Musicians, Singers, and Composers Among the Saints
  • A recent article on NLM might also be appropriate for readers/users here at Musica Sacra: http://www.newliturgicalmovement.org/2017/06/guest-article-musicians-singers-and.html#.WVSTt8bMzBI
    Does anyone have additional names to submit for the list?
  • M. Jackson Osborn
    Posts: 5,122
    Many thanks for this list!
    It will be very useful.
  • rarty
    Posts: 72
    St. Thomas More (1478-1534), dedicated amateur singer in his parish choir.
    Thanked by 1Musicadesantos
  • wingletwinglet
    Posts: 36
    Many sources say that St. Rose of Lima played the guitar and sang. The NC Reporter denies this, so it must be true!
    Thanked by 1Musicadesantos
  • rogue63
    Posts: 368
    Blessed Ezequiel Huerta; martyr of the Cristero War. Organist/conductor/tenor. Father of 10; brother to a couple of priests. A personal hero of mine.
    Thanked by 1Musicadesantos
  • Kathy
    Posts: 4,717
    I shall only quibble that some "composers" are actually hymn text writers.

    And there are many more.

    Neat idea!
  • I am still looking for de Victoria for addition to this list. Over several years have heard about his cause for canonization, from two widely different sources, but can't find anything about it on my own yet.

  • StimsonInRehabStimsonInRehab
    Posts: 791
    The fact that Fulton Sheen was an organist blew my mind. I'm playing through the scenario in my mind of an episode of Life is Worth Living where he plays "dueling organs" with his special guest star: "Bish vs. (Arch)Bish".
  • on a list of "musicians, singers, and composers", I was surprised to see Pope St. Gregory the Great, notated "collected melodies and plain chant". I wonder, did he play, sing, or compose?
  • M. Jackson Osborn
    Posts: 5,122
    Gregory did, or had done by others, some re-ordering and codifying of the chant repertory, but it isn't likely that he actually composed any chant. There are some hymns that are attributed to him - which means texts, not melodies.

    His largely imaginary wholesale responsibility for the chant repertory which he inherited and to some degree revised, and to which posterity attached his name, was in no small part responsible for the worshipful esteem which the Roman chant came to be held throughout Romanitas lands and its spread throughout Charlemagne's empire - heavily 'influenced' by the chant of Frankish scholars.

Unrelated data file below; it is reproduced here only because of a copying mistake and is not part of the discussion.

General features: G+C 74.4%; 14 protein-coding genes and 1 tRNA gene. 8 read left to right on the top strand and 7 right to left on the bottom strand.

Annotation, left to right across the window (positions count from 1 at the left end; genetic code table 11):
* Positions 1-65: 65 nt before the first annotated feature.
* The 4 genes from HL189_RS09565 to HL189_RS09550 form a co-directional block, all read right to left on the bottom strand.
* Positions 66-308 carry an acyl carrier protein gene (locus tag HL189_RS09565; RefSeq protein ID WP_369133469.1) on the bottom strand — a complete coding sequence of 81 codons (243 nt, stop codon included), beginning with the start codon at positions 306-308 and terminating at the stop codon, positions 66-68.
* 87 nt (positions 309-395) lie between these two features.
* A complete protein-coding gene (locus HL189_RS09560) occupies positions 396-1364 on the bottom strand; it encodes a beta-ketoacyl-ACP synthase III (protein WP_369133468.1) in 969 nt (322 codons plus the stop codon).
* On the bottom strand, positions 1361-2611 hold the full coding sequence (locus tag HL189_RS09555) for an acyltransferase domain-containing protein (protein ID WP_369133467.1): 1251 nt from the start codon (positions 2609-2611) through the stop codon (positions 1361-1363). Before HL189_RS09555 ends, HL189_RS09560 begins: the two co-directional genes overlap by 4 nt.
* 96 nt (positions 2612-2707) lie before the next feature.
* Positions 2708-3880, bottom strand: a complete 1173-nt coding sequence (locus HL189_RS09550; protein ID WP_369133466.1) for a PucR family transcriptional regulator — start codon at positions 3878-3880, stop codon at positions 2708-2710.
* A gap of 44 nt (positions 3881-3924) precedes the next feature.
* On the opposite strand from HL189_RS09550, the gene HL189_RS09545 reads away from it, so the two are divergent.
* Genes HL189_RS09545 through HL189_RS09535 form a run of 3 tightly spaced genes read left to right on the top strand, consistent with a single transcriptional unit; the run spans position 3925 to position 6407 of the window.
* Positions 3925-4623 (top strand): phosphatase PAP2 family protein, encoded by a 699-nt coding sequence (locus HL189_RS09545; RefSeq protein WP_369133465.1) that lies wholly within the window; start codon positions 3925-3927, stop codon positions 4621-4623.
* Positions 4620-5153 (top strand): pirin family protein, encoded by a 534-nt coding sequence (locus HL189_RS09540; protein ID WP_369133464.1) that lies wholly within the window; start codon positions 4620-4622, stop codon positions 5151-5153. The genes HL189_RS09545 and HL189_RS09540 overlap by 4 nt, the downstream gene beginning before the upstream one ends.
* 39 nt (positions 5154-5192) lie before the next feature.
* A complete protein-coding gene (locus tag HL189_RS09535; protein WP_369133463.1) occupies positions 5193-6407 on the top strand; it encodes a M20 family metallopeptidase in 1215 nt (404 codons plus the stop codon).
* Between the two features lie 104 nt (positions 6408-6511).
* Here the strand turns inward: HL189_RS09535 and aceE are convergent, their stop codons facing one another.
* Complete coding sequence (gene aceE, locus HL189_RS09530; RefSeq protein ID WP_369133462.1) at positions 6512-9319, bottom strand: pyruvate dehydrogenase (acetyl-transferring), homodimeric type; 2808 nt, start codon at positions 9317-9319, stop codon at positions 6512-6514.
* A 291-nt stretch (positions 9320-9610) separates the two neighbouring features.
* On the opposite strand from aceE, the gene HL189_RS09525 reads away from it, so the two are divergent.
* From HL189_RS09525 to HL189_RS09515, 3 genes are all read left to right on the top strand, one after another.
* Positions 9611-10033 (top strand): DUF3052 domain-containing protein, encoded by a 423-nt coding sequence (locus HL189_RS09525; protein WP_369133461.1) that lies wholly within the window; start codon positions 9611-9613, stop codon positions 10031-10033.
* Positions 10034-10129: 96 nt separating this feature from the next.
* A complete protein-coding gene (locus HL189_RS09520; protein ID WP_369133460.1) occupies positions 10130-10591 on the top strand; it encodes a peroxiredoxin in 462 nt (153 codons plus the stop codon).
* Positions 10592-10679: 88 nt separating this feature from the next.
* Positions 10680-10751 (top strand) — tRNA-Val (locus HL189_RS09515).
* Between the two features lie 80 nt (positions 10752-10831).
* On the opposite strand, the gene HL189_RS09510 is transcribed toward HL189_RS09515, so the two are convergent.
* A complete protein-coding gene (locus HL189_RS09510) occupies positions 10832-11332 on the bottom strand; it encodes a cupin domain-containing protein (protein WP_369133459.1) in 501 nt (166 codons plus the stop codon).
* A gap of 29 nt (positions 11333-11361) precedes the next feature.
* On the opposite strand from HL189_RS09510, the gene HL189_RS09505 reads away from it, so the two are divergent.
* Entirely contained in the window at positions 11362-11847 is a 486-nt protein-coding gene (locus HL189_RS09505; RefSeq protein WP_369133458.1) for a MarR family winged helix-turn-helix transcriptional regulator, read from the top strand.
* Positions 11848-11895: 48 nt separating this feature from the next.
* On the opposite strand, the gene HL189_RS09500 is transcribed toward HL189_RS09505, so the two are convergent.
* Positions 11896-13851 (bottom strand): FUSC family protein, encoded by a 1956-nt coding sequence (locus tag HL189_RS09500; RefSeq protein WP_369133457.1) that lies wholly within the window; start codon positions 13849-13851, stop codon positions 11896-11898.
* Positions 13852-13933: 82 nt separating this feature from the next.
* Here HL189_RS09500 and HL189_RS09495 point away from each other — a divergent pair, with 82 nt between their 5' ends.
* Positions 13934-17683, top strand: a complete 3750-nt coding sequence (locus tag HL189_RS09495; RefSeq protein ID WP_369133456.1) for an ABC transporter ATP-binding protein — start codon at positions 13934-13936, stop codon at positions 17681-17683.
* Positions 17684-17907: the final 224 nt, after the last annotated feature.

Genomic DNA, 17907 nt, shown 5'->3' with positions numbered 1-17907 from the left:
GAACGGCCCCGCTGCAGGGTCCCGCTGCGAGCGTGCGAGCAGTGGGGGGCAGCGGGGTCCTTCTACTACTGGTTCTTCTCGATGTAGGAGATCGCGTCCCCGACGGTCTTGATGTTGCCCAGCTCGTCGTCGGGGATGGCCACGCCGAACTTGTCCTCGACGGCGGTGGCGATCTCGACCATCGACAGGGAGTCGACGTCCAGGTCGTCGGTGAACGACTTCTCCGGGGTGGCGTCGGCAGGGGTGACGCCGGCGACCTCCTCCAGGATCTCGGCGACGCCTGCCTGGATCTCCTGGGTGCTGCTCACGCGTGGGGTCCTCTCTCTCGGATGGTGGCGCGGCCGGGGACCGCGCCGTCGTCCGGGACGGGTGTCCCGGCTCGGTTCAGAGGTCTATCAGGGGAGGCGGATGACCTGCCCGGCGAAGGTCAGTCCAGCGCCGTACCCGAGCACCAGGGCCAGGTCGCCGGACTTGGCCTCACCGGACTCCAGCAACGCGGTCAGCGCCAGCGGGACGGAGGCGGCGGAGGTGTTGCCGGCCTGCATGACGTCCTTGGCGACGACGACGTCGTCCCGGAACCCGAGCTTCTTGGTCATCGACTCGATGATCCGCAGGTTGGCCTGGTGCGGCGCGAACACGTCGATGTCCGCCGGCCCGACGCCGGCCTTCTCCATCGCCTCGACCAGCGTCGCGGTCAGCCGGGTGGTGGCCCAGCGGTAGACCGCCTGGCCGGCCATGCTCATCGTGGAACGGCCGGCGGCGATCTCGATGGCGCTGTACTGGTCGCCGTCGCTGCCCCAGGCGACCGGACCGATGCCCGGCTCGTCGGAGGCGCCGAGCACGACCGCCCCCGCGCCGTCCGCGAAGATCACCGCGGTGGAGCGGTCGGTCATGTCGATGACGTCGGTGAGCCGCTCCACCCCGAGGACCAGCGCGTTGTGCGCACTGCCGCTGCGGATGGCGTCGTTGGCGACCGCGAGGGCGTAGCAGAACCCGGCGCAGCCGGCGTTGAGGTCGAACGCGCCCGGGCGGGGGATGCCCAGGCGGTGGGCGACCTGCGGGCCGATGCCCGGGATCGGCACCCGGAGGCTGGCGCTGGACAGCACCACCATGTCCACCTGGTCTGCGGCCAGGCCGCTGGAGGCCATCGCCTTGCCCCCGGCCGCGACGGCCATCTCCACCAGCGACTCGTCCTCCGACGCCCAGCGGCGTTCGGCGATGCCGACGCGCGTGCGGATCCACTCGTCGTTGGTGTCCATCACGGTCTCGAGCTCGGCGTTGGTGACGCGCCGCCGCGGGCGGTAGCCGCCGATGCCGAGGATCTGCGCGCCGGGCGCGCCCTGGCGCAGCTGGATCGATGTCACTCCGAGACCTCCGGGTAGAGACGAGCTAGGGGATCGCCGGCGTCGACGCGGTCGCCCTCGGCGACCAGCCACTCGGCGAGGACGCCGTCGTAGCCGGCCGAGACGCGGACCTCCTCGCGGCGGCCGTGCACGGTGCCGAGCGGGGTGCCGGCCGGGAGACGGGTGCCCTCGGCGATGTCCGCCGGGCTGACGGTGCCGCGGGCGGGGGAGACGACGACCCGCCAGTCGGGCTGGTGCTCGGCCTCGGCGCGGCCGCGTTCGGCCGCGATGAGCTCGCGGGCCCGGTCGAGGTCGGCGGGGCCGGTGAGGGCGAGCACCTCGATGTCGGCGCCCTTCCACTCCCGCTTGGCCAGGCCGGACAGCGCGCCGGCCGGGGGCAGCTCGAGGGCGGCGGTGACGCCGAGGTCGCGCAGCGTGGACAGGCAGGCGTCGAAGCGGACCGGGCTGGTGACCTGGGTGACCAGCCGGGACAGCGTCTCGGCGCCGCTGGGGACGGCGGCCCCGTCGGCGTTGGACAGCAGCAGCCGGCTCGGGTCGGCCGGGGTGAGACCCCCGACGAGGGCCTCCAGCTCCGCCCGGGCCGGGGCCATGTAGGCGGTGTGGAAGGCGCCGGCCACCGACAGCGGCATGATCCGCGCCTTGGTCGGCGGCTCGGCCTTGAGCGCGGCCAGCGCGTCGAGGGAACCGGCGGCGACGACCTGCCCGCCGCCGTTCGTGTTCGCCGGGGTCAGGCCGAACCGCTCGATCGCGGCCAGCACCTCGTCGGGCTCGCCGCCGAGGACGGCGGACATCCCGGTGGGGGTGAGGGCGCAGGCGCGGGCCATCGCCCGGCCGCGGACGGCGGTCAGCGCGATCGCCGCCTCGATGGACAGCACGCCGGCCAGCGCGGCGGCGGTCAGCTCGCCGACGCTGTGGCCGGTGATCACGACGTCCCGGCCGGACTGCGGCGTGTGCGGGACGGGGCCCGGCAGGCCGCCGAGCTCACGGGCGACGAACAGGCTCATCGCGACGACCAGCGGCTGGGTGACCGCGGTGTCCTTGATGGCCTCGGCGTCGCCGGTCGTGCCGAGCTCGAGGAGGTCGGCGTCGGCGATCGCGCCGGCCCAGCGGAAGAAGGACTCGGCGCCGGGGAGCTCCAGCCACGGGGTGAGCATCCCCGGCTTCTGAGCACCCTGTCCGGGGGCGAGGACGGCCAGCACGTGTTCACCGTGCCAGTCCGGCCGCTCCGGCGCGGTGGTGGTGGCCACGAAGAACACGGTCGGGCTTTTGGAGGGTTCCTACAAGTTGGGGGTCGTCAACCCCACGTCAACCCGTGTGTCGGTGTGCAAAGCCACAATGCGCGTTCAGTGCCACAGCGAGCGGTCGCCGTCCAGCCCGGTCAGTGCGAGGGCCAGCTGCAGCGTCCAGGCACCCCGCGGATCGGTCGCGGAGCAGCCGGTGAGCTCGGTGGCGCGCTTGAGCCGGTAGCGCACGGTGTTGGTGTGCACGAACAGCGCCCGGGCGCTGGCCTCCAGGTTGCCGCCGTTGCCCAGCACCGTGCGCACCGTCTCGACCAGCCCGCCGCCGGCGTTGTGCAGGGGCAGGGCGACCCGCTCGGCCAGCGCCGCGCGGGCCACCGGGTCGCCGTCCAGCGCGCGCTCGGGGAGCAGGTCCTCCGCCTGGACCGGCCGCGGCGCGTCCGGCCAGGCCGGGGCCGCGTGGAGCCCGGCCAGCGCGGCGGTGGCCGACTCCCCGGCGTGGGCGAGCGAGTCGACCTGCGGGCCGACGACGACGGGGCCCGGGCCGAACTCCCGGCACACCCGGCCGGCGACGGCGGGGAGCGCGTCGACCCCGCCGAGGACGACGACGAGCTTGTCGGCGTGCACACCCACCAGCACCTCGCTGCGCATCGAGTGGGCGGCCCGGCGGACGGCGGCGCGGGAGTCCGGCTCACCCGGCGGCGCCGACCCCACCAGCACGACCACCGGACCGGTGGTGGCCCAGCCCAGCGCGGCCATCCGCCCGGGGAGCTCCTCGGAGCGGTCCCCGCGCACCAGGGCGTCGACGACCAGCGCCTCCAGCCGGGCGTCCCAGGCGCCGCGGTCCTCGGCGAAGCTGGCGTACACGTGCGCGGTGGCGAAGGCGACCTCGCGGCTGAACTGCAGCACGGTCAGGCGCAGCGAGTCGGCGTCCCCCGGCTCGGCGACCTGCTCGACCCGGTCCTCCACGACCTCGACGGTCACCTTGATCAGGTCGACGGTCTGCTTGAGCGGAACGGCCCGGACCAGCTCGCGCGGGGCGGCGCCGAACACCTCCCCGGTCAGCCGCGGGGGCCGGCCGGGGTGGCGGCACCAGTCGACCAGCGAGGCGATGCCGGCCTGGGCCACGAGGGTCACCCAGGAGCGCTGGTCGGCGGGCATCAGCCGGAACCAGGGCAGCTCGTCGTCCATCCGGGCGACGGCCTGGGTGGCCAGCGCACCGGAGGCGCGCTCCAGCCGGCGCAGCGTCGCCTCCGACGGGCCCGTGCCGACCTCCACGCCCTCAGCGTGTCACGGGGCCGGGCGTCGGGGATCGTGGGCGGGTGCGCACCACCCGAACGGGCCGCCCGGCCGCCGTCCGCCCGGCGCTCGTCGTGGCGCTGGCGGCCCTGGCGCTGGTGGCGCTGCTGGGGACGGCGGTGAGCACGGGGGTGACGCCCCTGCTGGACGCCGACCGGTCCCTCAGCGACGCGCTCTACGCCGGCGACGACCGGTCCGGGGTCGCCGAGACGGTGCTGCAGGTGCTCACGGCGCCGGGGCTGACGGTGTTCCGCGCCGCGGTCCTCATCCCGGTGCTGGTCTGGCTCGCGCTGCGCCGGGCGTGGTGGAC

• I understood the term "composer" would be a bit controversial. "Lyricists" might have been a better term for some, while others used popular or existing tunes (or chant odes) of their own time with their text. In a loose sense of the word, the "composers" did "compose" songs...they just didn't have the gift of a tune or the ability to write one. No doubt they appreciated, in an anticipatory sense, the music that would indeed be sung for their texts. We have to remember the very long historical traditions that the Church has passed through in regards to music and not impose our 21st century concept onto 1st or 10th century affairs.
  • JDE
    Posts: 578
    What about St. Alphonse de Liguori? He wrote the popular Christmas hymn "Tu scendi dalle stelle," which I will warn you is a major earworm, so listen with caution.
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  • Kathy
    Posts: 4,717
    That's the Italian Joy to the World.
  • St. Alphonsus de Liguori is on the list! He wrote a substantial number of songs besides "Tu scendi" (which I personally enjoy). Listen to this video of his "Canto della Passione": https://www.youtube.com/watch?v=1OTyUXYqNt0
    Also read more here (http://www.santalfonsoedintorni.it/Spicilegium/61/SH-61-2013(II)407-423.pdf) and here (https://www.cssr.org.au/about_us/dsp-default.cfm?loadref=59).
    Thanked by 1CHGiffen
  • jefe
    Posts: 121
    I would add my mentor, Anglican, Peter R. Hallock (1924-2014) to the list. A prolific composer, conductor, organist, counter tenor; he personally brought back the ancient office of Compline to a world wide audience. He was a real talent, a Renaissance man with a broad and deep legacy.
    Another is Richard Proulx (1937-2010). What a dedicated Roman, organist, conductor, composer, with a rich musical print legacy.
    Both of these men are what i call, "in the category of the mystical". These are the only two in my lifetime in this category. Am I correct is assuming the subject musician must be in the deceased category?
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  • bhcordovabhcordova
    Posts: 429
    So, I am now confused. What is the difference in a 'Servant of God', and a 'Venerable'? I thought they were the same.
  • JL
    Posts: 116
    Could we stop using the "musicians and singers" terminology? It's like saying "apples and Granny Smiths".

    And don't forget Bl. Giovenale Ancina of the Oratory!
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  • VilyanorVilyanor
    Posts: 296
    Servant of God has had their cause opened. Venerable has thereafter been declared to have lived a life of heroic virtue.
  • >> Could we stop using the "musicians and singers" terminology? It's like saying "apples and Granny Smiths".

    hm.
    I know someone who can compose, arrange, and play piano and organ beautifully, but cain't sing a lick.
    And someone else who will sing - beautifully - till you get tired and run them off, but they can't even play 'chopsticks'.
  • VilyanorVilyanor
    Posts: 296
    I feel like the latter much of the time, Mela XP
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  • And, once again, a topic worthy of comment and collaboration degenerates into a random succession of irrelevant remarks.
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  • JL
    Posts: 116
    People who write, perform, or direct music are musicians. Whether or not they are any good at these things is another matter entirely, and a job for other words.